Panasonic HC-X800 review
Panasonic’s HC-X800 bridges the gap between the lower-specification single-sensor Panasonic HC-V500 and higher-end models such as the brilliant three-sensor Panasonic HC-X900, and is the update for the HDC-SD800, our favourite camcorder of last year. It’s slightly smaller than the HC-X900, but is still a medium-sized camcorder. Like the HC-X900, it supports full HD 1080/50p video, as well as 1080i and PAL, but it lacks the viewfinder and audio I/O ports of the HC-X900. It also has a smaller 3in touchscreen. Perhaps more importantly, it retains the X900’s 3MOS sensor, 23x intelligent zoom and its Leica lens, all the things that help the HC-X900 produce fantastic video.
As on the HC-X900, the 3MOS sensor is comprised of three separate sensors, and each sensor is responsible for capturing a specific colour: red, green or blue. The data captured by the three sensors is then combined to create an image that more accurately depicts colour. Like the HC-X900, the X800 also uses Panasonic’s pixel-shift technology, which means the green sensor is offset vertically and horizontally relative to the blue and red sensors. Panasonic claims this produces four times the pixel count of full HD, producing more detail.
As they share sensor technology, we weren't expecting to see any noticeable difference in quality between the HC-X800 and the HC-X900's video; the footage from both looks fantastic, although just as with the HC-X900 noise is apparent in darker environments.
When compared to last year's HDC-SD800, however, we could see that the updated HC-X800 deals with brightly coloured surfaces much better. For example, a white wall filmed with the HDC-SD800 was a single pane of bright white, as if it was a gleaming piece of white fibreglass. In contrast, you can see staining and texture on the same wall in the HC-X800's footage.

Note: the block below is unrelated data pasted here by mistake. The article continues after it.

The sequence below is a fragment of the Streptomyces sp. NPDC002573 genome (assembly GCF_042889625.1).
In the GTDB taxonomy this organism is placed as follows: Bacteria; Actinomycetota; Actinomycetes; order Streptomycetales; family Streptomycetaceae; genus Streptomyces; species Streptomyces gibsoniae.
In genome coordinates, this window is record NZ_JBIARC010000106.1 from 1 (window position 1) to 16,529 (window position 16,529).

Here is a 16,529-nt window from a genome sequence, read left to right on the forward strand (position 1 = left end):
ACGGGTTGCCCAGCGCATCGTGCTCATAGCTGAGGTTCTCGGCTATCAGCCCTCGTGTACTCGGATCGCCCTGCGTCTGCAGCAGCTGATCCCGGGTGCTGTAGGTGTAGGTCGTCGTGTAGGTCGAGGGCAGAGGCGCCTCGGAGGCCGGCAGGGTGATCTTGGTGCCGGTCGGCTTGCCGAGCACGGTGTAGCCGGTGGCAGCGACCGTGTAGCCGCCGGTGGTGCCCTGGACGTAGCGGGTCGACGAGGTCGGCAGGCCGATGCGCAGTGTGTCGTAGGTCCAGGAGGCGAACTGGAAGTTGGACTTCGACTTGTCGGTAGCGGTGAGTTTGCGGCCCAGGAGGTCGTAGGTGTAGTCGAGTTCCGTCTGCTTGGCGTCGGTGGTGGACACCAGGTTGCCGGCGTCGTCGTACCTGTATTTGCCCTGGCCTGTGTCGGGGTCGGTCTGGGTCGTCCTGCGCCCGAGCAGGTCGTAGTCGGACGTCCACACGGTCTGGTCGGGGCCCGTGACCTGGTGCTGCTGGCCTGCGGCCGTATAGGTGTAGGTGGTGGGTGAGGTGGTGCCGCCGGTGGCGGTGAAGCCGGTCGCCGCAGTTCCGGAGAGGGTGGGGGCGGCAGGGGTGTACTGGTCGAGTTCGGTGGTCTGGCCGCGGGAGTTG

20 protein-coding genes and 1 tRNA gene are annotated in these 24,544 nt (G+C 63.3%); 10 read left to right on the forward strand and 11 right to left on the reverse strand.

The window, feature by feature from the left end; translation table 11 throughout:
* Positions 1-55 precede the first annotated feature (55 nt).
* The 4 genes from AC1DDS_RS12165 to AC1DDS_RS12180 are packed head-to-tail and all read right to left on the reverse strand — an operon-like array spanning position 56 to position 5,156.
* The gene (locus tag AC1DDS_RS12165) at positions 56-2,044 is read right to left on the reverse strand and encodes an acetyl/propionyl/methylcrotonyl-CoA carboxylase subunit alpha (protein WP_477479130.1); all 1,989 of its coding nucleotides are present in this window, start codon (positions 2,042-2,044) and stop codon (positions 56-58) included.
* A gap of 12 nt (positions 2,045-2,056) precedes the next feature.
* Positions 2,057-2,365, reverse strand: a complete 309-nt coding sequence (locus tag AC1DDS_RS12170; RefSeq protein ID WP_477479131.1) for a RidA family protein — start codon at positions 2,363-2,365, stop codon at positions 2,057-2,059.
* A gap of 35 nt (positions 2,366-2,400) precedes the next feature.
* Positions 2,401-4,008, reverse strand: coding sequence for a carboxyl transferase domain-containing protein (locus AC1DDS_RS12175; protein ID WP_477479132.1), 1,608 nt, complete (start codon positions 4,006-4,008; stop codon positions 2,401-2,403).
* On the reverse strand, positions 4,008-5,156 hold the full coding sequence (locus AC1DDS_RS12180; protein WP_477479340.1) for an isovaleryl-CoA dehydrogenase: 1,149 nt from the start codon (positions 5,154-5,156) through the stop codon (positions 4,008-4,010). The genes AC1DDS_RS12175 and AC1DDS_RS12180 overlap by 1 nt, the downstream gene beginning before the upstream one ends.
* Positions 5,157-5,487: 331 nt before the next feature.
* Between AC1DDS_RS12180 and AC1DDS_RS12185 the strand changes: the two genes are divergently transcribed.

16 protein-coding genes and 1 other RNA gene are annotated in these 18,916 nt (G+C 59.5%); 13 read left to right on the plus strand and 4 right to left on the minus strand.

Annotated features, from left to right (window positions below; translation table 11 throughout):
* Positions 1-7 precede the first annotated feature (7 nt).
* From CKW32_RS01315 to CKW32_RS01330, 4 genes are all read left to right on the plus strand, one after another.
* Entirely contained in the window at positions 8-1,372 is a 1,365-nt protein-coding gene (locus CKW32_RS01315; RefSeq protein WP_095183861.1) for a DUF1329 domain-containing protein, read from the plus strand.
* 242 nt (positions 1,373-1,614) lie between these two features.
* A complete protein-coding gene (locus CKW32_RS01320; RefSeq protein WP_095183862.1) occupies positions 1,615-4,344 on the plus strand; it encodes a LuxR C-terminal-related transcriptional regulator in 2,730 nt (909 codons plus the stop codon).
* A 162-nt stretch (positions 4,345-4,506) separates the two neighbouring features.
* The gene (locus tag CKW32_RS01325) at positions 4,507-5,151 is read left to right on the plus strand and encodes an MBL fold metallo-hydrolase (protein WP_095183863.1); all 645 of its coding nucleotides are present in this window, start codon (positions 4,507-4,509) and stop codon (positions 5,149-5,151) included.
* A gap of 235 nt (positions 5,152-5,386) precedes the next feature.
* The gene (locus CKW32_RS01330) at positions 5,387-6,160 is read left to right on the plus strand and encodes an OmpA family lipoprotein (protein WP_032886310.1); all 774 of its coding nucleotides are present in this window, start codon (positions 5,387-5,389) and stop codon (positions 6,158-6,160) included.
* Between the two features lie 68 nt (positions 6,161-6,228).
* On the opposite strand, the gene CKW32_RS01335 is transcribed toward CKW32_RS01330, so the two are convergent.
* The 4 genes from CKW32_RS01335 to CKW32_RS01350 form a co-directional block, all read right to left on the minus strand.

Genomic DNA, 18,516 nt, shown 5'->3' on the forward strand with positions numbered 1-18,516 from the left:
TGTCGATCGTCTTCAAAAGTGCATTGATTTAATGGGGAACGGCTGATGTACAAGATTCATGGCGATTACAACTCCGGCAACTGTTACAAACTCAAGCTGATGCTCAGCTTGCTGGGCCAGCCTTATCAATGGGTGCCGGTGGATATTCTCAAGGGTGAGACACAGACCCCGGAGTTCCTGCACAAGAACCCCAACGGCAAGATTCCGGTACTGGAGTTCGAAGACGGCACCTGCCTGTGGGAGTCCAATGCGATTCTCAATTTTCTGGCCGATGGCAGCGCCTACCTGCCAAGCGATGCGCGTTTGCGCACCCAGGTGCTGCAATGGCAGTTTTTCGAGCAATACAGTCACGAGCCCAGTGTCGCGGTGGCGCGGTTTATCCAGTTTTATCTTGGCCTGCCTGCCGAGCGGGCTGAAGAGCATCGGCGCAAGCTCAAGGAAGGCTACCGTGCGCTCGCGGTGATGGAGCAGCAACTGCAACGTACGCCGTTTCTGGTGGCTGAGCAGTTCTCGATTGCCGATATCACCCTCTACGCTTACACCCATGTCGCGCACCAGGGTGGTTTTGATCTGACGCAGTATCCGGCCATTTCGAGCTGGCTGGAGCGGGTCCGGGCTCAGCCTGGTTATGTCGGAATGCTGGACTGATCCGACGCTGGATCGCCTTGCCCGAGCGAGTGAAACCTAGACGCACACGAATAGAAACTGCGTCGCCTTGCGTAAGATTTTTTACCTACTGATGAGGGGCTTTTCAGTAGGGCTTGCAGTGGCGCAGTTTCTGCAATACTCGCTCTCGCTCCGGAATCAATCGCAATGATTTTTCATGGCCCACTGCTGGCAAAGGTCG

The HC-X800's footage shows well defined colours as well as a generous amount of detail. Looking at a single frame of our rooftop test footage, you can clearly see the texture of the metal handrail close to the lens, the texture and staining on the white window surrounds opposite, and the staining and brickwork on a building around 60 metres away. Like the HC-X900, though, the HC-X800 gave bright skies a slightly green hue - not across the whole sky, but only in certain parts. The level of detail also deteriorates towards the edges of the frame, but it's not particularly noticeable. The camera has Panasonic’s new optical image stabilising system (OIS), which aids stability in five different axes, including forward motion, which helps steady footage when you’re walking and panning.
The HC-X800 is significantly cheaper than the HC-X900, but its image quality is just as good. You miss out on some useful features, but if you're not fussed about a viewfinder or using an external microphone, it's a great buy.
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